This is one of those days when I feel why bother? Not many new visitors from the A to Z challenge, so should I keep explaining? OH FINE.
1. There are TWO A to Z posts here, folks. This one and the next: a 250-word short story and a serialized story about the alphabet.
2. BOOK ANNOUNCEMENT: Andrew Leon has published a short work, "The Magic Cookies," which features a great story that's something of a change of pace for him -- despite the title, there's no magic here -- and the book, available for 99 cents, has an extra story in it from ME, so it's quite a deal. CLICK HERE FOR MORE INFO.
3. Free Books! Or, book: every day, a free book from me. The current free book is my collection of short stories Just Exactly How Life Looks, which has (among other amazing stories) the first short story I ever wrote, "Thinking The Lions," about a couple (maybe?) on safari. CLICK HERE to get it free!
And now, your 250-word short story:
A Single Moment Of Red.
Mars had been coming up on the Earth, orbit-wise, when it exploded. Some people thought that gave us a chance, to outrace the fragments before they hit us.
Cal knew better. It felt too right: his life bookended by meteorite strikes. The moment he’d heard it on the news he knew that a piece of Mars was going to hit Earth and blow it up.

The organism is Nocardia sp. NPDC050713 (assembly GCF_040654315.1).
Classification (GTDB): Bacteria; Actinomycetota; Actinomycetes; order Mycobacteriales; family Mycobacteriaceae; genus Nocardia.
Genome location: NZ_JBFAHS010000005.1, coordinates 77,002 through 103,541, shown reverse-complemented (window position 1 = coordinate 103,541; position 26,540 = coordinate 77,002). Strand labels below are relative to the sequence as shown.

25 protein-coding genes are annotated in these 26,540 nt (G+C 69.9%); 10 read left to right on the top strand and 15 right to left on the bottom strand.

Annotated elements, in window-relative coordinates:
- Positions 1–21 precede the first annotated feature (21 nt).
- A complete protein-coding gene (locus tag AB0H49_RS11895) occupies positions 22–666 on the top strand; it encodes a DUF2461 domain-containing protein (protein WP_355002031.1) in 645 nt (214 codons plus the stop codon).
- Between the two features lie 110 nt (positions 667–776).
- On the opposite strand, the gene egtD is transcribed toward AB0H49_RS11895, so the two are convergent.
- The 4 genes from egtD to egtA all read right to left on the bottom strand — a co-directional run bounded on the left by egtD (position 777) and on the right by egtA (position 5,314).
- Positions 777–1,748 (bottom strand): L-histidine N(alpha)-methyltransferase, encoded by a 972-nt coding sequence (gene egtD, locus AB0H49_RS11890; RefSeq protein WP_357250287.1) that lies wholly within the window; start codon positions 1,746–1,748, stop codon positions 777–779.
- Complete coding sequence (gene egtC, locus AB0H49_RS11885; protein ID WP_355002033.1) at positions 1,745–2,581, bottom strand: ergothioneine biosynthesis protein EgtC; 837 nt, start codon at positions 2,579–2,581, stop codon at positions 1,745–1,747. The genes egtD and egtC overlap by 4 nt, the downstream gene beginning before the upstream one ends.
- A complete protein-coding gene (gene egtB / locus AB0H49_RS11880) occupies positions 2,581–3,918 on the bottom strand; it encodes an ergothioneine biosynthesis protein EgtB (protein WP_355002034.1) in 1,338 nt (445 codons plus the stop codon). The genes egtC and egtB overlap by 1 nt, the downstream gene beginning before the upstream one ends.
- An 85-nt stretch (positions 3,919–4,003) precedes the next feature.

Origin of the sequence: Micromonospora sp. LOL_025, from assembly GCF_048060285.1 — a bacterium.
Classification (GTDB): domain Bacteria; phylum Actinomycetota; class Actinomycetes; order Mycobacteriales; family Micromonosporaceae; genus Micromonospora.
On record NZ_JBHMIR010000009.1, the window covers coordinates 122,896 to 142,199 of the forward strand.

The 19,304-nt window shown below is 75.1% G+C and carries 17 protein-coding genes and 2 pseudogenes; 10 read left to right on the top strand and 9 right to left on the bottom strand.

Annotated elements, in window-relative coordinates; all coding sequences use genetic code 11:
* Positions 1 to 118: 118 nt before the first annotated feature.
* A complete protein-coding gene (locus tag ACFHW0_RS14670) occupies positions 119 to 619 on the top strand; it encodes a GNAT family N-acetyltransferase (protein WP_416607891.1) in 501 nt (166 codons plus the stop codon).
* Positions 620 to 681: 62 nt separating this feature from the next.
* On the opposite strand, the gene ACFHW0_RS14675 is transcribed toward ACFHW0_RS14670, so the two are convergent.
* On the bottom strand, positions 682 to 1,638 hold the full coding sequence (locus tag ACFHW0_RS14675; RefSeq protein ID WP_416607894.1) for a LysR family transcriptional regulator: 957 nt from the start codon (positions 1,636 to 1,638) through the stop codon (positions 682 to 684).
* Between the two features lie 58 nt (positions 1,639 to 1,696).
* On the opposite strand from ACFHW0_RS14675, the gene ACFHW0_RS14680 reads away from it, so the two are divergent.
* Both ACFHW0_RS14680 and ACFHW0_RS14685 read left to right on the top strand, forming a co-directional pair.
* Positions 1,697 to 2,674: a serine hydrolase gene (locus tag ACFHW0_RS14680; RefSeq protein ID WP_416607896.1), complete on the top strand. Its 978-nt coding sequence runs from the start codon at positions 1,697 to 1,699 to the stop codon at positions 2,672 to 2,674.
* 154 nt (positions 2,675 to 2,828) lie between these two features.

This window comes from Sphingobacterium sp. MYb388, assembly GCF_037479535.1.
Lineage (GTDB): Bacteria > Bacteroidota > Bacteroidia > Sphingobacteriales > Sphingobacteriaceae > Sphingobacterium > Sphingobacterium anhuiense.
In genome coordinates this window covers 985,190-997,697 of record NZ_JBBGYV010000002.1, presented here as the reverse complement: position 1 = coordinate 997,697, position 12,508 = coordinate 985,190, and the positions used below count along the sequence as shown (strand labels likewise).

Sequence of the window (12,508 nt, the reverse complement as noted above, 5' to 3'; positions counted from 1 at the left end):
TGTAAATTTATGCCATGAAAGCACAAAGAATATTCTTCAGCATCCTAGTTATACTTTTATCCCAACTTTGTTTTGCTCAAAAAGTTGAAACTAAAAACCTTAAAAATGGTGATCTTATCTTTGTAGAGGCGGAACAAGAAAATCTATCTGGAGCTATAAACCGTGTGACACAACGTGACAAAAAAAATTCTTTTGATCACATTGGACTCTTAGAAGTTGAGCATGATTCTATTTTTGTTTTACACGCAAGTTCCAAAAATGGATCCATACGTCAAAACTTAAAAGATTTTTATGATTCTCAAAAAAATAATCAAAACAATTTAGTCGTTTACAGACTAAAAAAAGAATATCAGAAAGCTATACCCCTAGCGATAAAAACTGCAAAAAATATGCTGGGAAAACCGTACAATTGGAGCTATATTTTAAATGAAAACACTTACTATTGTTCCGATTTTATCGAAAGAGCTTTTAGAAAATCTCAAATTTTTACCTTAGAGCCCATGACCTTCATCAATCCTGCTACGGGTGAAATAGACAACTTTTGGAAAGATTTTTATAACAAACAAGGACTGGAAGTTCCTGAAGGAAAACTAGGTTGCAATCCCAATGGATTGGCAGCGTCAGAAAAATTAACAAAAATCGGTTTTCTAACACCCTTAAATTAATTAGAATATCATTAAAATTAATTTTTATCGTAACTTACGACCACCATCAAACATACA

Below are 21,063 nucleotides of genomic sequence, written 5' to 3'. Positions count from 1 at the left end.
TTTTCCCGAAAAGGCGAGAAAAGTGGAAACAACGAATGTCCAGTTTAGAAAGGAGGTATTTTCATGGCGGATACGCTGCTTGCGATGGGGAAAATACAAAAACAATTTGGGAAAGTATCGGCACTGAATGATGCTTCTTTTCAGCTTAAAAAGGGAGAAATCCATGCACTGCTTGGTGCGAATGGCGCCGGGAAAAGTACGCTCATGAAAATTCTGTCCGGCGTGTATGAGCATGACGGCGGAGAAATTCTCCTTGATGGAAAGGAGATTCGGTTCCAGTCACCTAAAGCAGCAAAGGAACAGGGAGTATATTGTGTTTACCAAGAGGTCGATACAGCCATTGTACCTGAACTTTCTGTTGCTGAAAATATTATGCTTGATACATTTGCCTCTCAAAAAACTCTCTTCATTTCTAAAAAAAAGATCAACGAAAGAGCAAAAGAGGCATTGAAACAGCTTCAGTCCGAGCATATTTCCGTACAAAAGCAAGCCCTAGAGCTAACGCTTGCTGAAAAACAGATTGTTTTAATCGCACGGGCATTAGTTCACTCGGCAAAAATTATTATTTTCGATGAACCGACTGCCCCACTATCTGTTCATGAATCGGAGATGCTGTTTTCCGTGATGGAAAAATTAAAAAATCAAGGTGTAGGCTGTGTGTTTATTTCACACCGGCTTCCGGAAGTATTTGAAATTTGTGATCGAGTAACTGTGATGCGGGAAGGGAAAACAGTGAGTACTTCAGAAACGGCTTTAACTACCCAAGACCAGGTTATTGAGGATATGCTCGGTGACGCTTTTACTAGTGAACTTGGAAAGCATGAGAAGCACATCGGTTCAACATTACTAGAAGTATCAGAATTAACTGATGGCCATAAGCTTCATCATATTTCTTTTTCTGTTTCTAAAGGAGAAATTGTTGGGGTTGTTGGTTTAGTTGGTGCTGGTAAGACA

I was born in a meteor shower: it made a great story at parties and the capper was that a meteorite had actually struck his family’s house while his mom waited for the ambulance to get there (his dad off on the rig) so that fire engines, red and gleaming, followed closely after the paramedics, arrived to a half-collapsed, half exploded house finding his mom sitting on the front lawn holding him wrapped in a Pittsburgh Steelers beach towel.
Videos now online– why were people still posting things online? Probably hope – showed the piece that hit Venus and showed asteroids exploding when they collided with chunks of Mars.
And then one piece had the right angle, was caught by Earth’s gravity, and Cal’s grim certainty was proven right. The piece glowed in the sky for a week, larger, redder, each day. On the final day it was a second sunrise sped up impossibly fast. Cal, who had quit his job seven weeks before, was out walking in the woods, trying not to tell himself this would make an excellent story.